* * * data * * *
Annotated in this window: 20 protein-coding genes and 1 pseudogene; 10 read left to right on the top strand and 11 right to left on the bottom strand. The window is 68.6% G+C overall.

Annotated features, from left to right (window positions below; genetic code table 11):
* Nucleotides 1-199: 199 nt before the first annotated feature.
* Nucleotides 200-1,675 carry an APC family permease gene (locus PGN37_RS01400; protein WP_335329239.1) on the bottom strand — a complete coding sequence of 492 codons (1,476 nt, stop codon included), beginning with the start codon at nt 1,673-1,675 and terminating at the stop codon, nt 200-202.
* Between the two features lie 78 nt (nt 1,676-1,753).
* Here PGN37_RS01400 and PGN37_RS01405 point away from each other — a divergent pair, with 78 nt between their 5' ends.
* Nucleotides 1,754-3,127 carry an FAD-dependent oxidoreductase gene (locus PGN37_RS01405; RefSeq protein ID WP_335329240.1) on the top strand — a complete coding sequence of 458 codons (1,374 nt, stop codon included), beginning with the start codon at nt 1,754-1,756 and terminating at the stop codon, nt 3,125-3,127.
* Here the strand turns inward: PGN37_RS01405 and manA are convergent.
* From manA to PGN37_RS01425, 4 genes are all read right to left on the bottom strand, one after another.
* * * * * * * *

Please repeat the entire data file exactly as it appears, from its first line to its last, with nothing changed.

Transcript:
Annotated in this window: 20 protein-coding genes and 1 pseudogene; 10 read left to right on the top strand and 11 right to left on the bottom strand. The window is 68.6% G+C overall.

Annotated features, from left to right (window positions below; genetic code table 11):
* Nucleotides 1-199: 199 nt before the first annotated feature.
* Nucleotides 200-1,675 carry an APC family permease gene (locus PGN37_RS01400; protein WP_335329239.1) on the bottom strand — a complete coding sequence of 492 codons (1,476 nt, stop codon included), beginning with the start codon at nt 1,673-1,675 and terminating at the stop codon, nt 200-202.
* Between the two features lie 78 nt (nt 1,676-1,753).
* Here PGN37_RS01400 and PGN37_RS01405 point away from each other — a divergent pair, with 78 nt between their 5' ends.
* Nucleotides 1,754-3,127 carry an FAD-dependent oxidoreductase gene (locus PGN37_RS01405; RefSeq protein ID WP_335329240.1) on the top strand — a complete coding sequence of 458 codons (1,374 nt, stop codon included), beginning with the start codon at nt 1,754-1,756 and terminating at the stop codon, nt 3,125-3,127.
* Here the strand turns inward: PGN37_RS01405 and manA are convergent.
* From manA to PGN37_RS01425, 4 genes are all read right to left on the bottom strand, one after another.